Guest Post: How employers can give recent graduates a helping hand with their finances

Gareth Lillis

Living out during university can give young people a fantastic opportunity to learn how to manage their finances. So taking care of money matters should be a doddle once they’ve entered graduate employment. Right?

Wrong: today, graduates and young people in work have more financial worries than any other generation. Therefore, what a company can offer to provide a sense of financial wellbeing is more important to recent graduates than ever.

This post looks at some of the areas that concern graduates the most, and what employers can do to help.


Getting on the property ladder is more difficult for first time buyers now than ever before. The average house price stood at £230,630 in November 2018, a drastic rise from the average of £150,633 in January 2005. Fallen interest rates have also made saving for a deposit more difficult, and renting can be eye-wateringly expensive.

Recent research shows that 3.4 million young adults in the UK aged 20-34 are living with their parents compared to 2.4 million 20 years ago.

What an employer can do

A Salary Exchange (or “Salary Sacrifice”) is one way an employer can help their employees save. A Salary Exchange is when an employee accepts a lower salary, with the reduction being put into their pension. This means that the employer provides 100% of the pension contribution, saving the worker money on their National Insurance.

A workplace ISA is another (and usually free) money-saving option that employers can offer their workers. Employees don’t have to pay income tax on any money they make from an ISA, and won’t have to pay Capital Gains Tax on any income they make from selling their shares.

Loss of discounts and savings

Students in full-time education are eligible for numerous savings. Yet discounts on clothes, food, and services all disappear after graduation.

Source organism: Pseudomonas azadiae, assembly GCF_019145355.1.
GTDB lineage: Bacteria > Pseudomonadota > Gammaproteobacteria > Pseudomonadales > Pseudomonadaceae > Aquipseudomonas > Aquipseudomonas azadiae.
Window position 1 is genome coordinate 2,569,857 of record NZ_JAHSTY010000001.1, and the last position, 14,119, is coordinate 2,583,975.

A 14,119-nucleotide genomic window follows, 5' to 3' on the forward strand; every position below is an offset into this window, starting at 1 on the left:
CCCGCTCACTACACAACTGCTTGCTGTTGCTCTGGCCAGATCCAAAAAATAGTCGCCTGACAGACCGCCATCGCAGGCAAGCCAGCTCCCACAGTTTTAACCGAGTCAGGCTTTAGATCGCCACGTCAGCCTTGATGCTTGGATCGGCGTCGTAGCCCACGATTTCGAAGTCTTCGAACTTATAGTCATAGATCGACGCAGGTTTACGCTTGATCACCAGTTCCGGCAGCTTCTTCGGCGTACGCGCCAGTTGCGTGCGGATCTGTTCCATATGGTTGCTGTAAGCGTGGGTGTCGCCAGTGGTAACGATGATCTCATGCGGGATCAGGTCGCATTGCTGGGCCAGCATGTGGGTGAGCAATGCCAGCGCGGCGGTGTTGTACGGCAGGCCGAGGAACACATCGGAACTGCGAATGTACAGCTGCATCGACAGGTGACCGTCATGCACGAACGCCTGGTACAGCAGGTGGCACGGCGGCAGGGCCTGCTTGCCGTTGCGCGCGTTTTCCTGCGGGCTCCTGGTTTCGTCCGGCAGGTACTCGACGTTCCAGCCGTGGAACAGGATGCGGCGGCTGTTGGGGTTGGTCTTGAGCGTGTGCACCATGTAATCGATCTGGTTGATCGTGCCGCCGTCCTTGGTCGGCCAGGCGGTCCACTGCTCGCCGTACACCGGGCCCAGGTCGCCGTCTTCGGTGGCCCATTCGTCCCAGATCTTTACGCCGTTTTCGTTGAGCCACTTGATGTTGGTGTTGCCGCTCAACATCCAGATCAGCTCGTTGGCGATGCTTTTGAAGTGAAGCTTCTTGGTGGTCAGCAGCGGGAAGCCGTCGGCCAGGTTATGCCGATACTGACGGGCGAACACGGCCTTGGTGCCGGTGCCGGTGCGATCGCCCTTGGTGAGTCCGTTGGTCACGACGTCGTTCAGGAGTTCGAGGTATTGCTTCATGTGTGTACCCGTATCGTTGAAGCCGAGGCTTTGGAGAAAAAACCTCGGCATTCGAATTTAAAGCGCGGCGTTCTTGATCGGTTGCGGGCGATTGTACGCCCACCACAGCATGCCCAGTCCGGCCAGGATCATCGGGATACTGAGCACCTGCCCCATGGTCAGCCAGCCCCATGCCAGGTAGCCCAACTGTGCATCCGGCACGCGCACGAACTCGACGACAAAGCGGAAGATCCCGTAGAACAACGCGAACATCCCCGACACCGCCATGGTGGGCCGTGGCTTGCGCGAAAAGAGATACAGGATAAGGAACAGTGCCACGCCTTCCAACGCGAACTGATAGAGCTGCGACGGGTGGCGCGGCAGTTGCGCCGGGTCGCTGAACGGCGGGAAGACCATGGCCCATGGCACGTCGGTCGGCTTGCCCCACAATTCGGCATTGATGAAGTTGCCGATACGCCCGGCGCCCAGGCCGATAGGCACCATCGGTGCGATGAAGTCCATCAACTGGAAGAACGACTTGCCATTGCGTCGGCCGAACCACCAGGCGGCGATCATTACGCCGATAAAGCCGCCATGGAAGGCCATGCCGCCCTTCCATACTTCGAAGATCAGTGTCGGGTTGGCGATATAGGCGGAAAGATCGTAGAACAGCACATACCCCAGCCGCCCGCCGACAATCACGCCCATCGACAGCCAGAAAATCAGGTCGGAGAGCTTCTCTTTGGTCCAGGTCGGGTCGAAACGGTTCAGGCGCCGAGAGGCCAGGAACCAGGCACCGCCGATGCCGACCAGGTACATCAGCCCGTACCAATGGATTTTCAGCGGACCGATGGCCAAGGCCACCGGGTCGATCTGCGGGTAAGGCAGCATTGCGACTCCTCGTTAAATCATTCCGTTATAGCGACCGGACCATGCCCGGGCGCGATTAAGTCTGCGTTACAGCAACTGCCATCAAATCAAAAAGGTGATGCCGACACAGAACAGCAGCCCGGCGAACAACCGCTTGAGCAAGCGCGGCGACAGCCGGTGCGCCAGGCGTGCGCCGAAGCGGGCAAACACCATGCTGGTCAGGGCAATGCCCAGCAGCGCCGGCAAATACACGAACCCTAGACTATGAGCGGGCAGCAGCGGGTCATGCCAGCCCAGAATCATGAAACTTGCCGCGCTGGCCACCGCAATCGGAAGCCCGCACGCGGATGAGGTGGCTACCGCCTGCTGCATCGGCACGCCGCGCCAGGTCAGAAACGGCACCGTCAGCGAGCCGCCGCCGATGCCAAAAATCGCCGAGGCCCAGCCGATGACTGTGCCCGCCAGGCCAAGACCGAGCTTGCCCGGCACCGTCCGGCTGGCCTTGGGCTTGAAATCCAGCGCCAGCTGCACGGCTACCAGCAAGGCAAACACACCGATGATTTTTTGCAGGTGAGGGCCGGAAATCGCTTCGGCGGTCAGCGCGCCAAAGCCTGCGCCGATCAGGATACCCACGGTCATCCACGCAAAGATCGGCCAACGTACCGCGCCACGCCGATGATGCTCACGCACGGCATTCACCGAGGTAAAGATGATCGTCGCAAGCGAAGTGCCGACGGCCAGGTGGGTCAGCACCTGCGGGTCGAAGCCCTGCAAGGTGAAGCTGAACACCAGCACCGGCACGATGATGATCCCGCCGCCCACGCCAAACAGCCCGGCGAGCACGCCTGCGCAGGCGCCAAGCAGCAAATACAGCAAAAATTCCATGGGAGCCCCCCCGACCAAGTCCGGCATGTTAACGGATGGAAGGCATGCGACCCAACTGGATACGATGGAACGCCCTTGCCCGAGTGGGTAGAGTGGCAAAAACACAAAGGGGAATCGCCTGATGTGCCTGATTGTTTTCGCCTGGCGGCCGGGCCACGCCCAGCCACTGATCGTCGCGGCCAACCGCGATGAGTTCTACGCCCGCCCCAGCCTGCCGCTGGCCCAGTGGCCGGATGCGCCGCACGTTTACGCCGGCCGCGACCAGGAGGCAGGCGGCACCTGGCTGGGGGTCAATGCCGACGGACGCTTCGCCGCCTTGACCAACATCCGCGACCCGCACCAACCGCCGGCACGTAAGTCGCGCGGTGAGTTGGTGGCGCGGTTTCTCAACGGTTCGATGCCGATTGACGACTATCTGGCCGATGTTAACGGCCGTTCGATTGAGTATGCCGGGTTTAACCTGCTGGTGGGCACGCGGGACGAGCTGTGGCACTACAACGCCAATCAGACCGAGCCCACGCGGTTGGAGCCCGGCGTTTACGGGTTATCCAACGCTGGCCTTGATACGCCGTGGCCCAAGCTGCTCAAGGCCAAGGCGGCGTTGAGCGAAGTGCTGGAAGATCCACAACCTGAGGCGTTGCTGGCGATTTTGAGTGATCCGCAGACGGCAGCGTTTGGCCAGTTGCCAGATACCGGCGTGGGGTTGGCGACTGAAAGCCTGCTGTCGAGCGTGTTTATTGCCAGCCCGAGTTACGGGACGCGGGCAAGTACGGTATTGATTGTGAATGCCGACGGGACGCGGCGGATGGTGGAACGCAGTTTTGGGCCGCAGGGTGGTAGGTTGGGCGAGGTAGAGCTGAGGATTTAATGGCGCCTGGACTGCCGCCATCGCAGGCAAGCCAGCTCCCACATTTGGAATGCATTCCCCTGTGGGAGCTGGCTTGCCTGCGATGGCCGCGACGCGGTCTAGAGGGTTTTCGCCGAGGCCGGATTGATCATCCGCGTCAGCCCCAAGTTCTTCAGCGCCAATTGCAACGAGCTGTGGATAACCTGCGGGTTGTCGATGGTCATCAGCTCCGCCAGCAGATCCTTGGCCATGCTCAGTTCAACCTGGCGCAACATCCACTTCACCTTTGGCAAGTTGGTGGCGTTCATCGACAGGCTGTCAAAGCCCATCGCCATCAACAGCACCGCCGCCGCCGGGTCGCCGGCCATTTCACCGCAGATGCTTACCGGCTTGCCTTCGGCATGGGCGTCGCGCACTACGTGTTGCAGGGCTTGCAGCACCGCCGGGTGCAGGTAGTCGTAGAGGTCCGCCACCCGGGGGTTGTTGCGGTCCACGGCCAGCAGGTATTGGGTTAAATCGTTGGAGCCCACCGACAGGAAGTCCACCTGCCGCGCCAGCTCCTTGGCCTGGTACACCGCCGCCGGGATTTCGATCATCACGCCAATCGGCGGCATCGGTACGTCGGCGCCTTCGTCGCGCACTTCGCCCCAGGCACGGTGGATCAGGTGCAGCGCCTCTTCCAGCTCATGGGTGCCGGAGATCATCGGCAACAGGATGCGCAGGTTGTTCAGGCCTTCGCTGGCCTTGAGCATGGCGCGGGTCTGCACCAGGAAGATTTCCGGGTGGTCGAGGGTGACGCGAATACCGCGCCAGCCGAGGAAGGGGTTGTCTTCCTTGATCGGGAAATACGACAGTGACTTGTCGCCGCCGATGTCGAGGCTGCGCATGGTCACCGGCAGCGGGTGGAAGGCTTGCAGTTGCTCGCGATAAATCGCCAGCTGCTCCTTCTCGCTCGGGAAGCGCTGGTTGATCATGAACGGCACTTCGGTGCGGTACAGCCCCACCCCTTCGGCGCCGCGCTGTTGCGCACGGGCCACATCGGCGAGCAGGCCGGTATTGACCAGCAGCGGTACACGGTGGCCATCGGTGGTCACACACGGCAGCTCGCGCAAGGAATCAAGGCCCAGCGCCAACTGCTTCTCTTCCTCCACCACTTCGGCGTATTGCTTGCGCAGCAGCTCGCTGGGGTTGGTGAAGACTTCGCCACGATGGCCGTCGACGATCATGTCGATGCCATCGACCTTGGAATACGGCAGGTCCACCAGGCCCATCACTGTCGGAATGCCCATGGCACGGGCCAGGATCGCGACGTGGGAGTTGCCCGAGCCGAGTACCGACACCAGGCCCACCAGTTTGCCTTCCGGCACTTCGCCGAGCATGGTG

This may not sound like a huge hit to the wallet, but the money saved from discounts, especially on food and clothes, adds up over time: once the discount vanishes, so too does the potential to save.

What an employer can do

Employers can counter this loss by offering lifestyle benefits, which can provide discounts on the weekly food shop and retail therapy.

Offering a comprehensive lifestyle benefit package can make a company stand out as an employer, especially to recent graduates who will be excited to keep the discount privilege they enjoyed at university.

Lack of financial education

Aside from those with a finance-based degree, such as economics or accounting, most graduates have never had any formal education on finances. This lack of knowledge is not only detrimental to graduates' financial decisions, but contributes to the financial worries that are damaging an increasing number of UK students' mental wellbeing.

What an employer can do

Employers could offer workshops or seminars, or even enlist the help of a dedicated financial wellbeing organisation to provide employees with financial advice.

Graduates should look out for financial wellbeing benefits, such as workplace ISAs and salary deducted loans, and should ask what the company does to help its employees feel confident about their finances.

This post was written by Gareth Lillis, Marketing Executive at caboodle technology and edited by Grace Dillon, Content Writer at TalentPool.